This one was from chapter 7 – ‘A Stroll in the Garden’ – and arose in regards to the idea of flowers blooming in the winter. Frankly, this surprised me a bit as it seemed obvious to me, even though I am far from an expert gardener, that there are many plants that bloom in the winter. Not as many as in the summer, naturally, but probably all Sunset Zones have something that can flower amid the snow! Anyway, I had done research previously, but looked into it some more and decided to incorporate some of the knowledge I now have regarding orangeries. This is what we now have:

It was a cold night but clear with the moon at three-quarters and bright. Billions of stars were visible. They walked leisurely, hand in hand, along the wide terrace that ran the length of the southern side of the manor. Several stone benches and secluded alcoves with arbors of trailing vines were spaced along the railing. Darcy unerringly led her to the eastern edge of the terrace and down the steps to the moonlit lawn beyond. He crossed the grass to a looming wall of brick and climbing vines that sheltered an array of pathways weaving through a secluded garden.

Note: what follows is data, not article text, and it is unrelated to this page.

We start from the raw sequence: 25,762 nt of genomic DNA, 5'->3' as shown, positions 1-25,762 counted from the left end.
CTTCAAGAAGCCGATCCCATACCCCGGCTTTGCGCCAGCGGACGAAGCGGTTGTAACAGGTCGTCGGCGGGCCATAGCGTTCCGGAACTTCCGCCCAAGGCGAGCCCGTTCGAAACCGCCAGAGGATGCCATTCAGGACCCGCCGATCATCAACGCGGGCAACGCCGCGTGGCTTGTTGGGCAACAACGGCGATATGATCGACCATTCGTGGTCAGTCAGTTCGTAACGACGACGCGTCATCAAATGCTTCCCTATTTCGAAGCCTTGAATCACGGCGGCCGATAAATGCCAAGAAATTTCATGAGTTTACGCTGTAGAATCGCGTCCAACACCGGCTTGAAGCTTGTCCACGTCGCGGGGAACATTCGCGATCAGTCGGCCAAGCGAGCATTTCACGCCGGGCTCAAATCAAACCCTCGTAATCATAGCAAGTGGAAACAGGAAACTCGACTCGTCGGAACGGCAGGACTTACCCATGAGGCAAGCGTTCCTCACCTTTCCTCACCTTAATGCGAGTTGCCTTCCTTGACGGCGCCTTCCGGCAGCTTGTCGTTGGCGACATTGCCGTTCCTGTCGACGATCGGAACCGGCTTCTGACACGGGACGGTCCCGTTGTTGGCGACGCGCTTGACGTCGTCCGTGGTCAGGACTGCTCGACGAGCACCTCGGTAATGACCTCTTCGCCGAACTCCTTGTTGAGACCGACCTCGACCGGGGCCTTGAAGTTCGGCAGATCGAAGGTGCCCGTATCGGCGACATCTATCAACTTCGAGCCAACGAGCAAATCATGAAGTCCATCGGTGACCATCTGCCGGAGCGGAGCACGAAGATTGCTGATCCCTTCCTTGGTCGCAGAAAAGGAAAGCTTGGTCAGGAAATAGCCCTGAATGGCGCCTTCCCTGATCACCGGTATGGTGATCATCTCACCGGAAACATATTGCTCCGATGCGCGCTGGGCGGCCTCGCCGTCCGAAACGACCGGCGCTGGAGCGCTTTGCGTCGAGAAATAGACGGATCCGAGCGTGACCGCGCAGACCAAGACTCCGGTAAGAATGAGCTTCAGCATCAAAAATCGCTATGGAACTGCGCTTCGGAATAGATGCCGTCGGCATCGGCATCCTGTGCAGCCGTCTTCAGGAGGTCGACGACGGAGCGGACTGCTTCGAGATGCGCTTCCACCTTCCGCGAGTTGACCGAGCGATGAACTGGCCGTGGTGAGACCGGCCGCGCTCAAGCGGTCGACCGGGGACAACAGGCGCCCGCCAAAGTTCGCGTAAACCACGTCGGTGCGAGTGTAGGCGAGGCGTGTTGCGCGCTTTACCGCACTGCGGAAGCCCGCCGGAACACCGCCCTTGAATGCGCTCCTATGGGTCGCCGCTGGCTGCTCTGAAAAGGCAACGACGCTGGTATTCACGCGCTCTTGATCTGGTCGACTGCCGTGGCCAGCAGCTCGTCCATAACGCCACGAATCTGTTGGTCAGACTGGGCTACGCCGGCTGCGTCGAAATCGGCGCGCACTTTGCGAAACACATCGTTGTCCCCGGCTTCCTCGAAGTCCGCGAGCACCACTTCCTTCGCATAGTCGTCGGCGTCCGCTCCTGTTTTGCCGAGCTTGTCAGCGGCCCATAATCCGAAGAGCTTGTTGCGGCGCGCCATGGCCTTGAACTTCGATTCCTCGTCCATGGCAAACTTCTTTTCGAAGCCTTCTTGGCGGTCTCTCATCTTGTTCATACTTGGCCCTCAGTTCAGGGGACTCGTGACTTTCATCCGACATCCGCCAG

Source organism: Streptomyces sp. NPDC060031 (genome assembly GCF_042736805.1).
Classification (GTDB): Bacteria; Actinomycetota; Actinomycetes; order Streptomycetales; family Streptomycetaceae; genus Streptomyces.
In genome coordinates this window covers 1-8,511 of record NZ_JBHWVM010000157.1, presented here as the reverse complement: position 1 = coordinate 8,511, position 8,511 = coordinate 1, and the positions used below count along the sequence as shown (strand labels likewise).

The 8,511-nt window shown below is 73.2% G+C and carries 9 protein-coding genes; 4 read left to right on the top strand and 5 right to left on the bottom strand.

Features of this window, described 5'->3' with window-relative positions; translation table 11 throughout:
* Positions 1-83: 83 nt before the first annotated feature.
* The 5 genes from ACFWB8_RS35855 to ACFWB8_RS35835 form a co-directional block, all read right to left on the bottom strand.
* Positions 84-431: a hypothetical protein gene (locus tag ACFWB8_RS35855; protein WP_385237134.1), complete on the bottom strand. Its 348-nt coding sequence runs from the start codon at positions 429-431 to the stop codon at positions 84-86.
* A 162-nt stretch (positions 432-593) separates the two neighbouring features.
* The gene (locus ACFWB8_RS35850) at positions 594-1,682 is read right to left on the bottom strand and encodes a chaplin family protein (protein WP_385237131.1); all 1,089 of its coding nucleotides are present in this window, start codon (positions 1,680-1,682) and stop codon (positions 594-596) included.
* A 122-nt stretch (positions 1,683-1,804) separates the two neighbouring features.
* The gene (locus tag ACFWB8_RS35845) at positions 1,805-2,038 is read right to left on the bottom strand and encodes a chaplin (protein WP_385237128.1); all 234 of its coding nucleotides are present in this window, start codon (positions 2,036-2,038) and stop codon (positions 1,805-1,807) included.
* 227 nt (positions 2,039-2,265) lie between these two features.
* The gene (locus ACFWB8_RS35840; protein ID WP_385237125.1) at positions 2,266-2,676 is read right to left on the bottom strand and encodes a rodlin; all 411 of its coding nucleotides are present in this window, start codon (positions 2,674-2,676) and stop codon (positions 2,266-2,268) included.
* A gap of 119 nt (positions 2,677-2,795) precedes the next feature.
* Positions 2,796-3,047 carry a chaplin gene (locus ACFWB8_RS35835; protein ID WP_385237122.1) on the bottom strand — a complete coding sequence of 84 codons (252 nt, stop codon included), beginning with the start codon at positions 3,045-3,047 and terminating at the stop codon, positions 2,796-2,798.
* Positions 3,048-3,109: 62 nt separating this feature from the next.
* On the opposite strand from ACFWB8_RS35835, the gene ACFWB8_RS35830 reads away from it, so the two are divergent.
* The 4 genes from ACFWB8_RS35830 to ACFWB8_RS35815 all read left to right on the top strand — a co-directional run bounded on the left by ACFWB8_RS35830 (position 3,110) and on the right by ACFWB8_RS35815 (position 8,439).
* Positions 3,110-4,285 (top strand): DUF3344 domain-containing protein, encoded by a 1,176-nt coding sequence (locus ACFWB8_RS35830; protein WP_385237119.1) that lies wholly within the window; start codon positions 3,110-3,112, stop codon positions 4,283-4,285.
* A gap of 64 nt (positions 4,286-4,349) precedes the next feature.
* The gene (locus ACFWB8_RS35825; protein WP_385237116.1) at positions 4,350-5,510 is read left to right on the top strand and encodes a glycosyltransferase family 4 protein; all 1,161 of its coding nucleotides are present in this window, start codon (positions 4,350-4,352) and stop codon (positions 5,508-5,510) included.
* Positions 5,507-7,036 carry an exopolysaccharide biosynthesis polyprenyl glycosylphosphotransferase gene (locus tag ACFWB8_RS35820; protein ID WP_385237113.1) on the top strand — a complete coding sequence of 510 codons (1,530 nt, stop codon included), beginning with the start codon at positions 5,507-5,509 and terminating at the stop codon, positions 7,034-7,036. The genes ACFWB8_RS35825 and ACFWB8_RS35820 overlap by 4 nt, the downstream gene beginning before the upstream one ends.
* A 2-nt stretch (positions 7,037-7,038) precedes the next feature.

“This garden,” he informed her as they strolled, “is considerably smaller than the ones located to the southeast. It is a private garden for the family only. I come here most nights to breathe the fresh air and gaze at the sky before retiring. Mr. Clark knows it is a habit of mine, so he typically will wheel the protected flowers out from the conservatory until after I complete my stroll. You will find, my love, that he is an incredible gardener who has trained his staff well. No seasons pass without at least a few blooms and greenery.”

He chose a trail lined by a row of rosebushes, currently without blooms, of course. The gravel passageway twisted and turned until finally terminating at a clearing with a large gurgling fountain of four sea nymphs pouring water from pitchers. The fountain and pebbled expanse were completely shaded by an enormous, ancient oak tree and bordered with a profusion of vines and shrubs. Most were dormant, but the fragrance and color of the protected winter blooms of jasmine, camellia, hyacinth, paper-white narcissus, and hellebore filled the air. The only illumination was the moon and starlight shimmering and reflecting off the water.

The next passage I will share is from Chapter 10 – ‘Meeting the Matlocks’ This was a long section that was rewritten primarily because Deb questioned the nature of the conversation as being too intimate for a dinner setting. Partially I could see her point, although I never envisioned the dinner with Darcy’s uncle and aunt as a highly formal milieu. Plus, I absolutely HAD to leave in Lizzy comparing Darcy to a bottle of fine wine! I rose to the challenge, examined the entire chapter in light of what I now know of the characters involved, and came up with this: